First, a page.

L.A. Teachers Union Files Labor Complaint Against Voluntary Extra School Days
4 additional days are entirely optional, and teachers will be paid their normal rate. Union calls them a “misuse of educational funding”
United Teachers Los Angeles will boycott the first of four planned voluntary school days meant to provide additional instruction to students struggling academically.
Though the days, scheduled in October, December, March and April, are entirely optional and teachers will be paid their normal rate, the union refused to participate. In statements, the union called the plan a “misuse of educational funding” and a “$122 million stunt.”
Public schools in Los Angeles were among the last in the nation to reopen after the COVID pandemic. Most students did not return to the classroom until the end of April 2021, more than a year after schools closed.
The long-lasting effects of all that lost instructional time prompted the federal government to make an additional $128 billion available to K-12 schools nationwide for COVID relief and to address learning loss.
The first statewide test scores since schools reopened are due to be released later this year in California, and no one is expecting good news.
“However we put it — interrupted learning, unfinished learning, learning loss; whatever is politically palatable to the listening ear — they did not do as well as they should,” said Alberto Carvalho, the new superintendent of the Los Angeles Unified School District.
“There’s an urgency the likes of which I’ve never seen in the 30-plus years I worked as an educator in this country,” Carvalho said.
That urgency doesn’t seem to have reached union headquarters; President Cecily Myart-Cruz has notoriously denied the existence of learning loss. The union is instead laser-focused on collective bargaining in the district.
Back in April, the L.A. school board unanimously voted to approve the 2022-23 school calendar, which included an additional seven optional days — three for professional development for teachers and four instructional days spread throughout the year.
Within days, the union sent a letter to the district with a “demand to bargain” over the extended school year. The union immediately requested “a detailed explanation” of the “factual and legal basis” for developing the plan. It also wanted to know how the district came up with the $122 million price tag.
The district responded soon after, and it is curious that the union is now calling the plan a waste of taxpayer dollars, since the $122 million is needed to pay teachers for the extra days — some of which was already spent for the professional development days earlier this month.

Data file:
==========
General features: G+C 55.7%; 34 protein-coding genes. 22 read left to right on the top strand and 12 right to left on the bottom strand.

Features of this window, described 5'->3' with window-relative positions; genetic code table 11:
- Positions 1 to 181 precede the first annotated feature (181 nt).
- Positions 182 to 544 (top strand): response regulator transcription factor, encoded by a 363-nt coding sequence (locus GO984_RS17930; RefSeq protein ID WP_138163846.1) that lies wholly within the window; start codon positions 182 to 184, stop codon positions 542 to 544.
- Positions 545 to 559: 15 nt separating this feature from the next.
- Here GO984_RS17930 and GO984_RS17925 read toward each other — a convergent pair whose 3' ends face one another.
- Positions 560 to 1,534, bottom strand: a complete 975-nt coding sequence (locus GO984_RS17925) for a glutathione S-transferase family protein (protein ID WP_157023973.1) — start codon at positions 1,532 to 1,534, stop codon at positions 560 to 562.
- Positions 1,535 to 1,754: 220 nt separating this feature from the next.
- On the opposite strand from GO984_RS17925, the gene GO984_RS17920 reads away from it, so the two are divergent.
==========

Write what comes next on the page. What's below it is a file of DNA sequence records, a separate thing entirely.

Nevertheless, the union filed an unfair labor practice complaint with the state labor relations board, accusing the district of failure to bargain in good faith over the school calendar.
The dispute occurs within the context of contract negotiations. The teachers’ collective bargaining agreement expired at the end of June. The union is seeking 10% salary hikes for each of the next two years and wants the $122 million designated for the additional days spent instead on “smaller class sizes, hiring more counselors, psychiatric social workers and school psychologists and investing in teacher development.” The district is reluctant to add permanent staff who are funded with temporary federal COVID relief money.
The district will have difficulty getting its way, since virtually nothing can happen in California schools without first bargaining with the union. State law and the contracts themselves spell out which issues require negotiation and which don’t, but the California Teachers Association advises all its local affiliates: “When in doubt, demand to bargain.”
The L.A. union’s stance is somewhat undermined by SEIU 99, the union representing support employees in the Los Angeles district.
“As education workers, we support the acceleration days and all efforts to help our students succeed,” SEIU 99 posted on its website. “Our union participated in conversations with LAUSD about this change in the instructional calendar, and we believe the additional days are a benefit for both students and staff.”
A Los Angeles Unified spokesperson confirmed to The 74 that the district and teachers union have opened negotiations on the additional days. This was probably the union’s aim in announcing a boycott of just the first of the four days, rather than all four. We can now expect extended back-and-forth bargaining that will ultimately result in the union getting more of what it wants: additional staff.
Los Angeles schools are beset with plummeting student enrollment. The union thinks that can somehow be remedied with more employees. “The most powerful way we can impact students is to have more caring adults on campus,” Myart-Cruz said last year.
Assuming there are any students left.
Mike Antonucci’s Union Report appears most Wednesdays; see the full archive.
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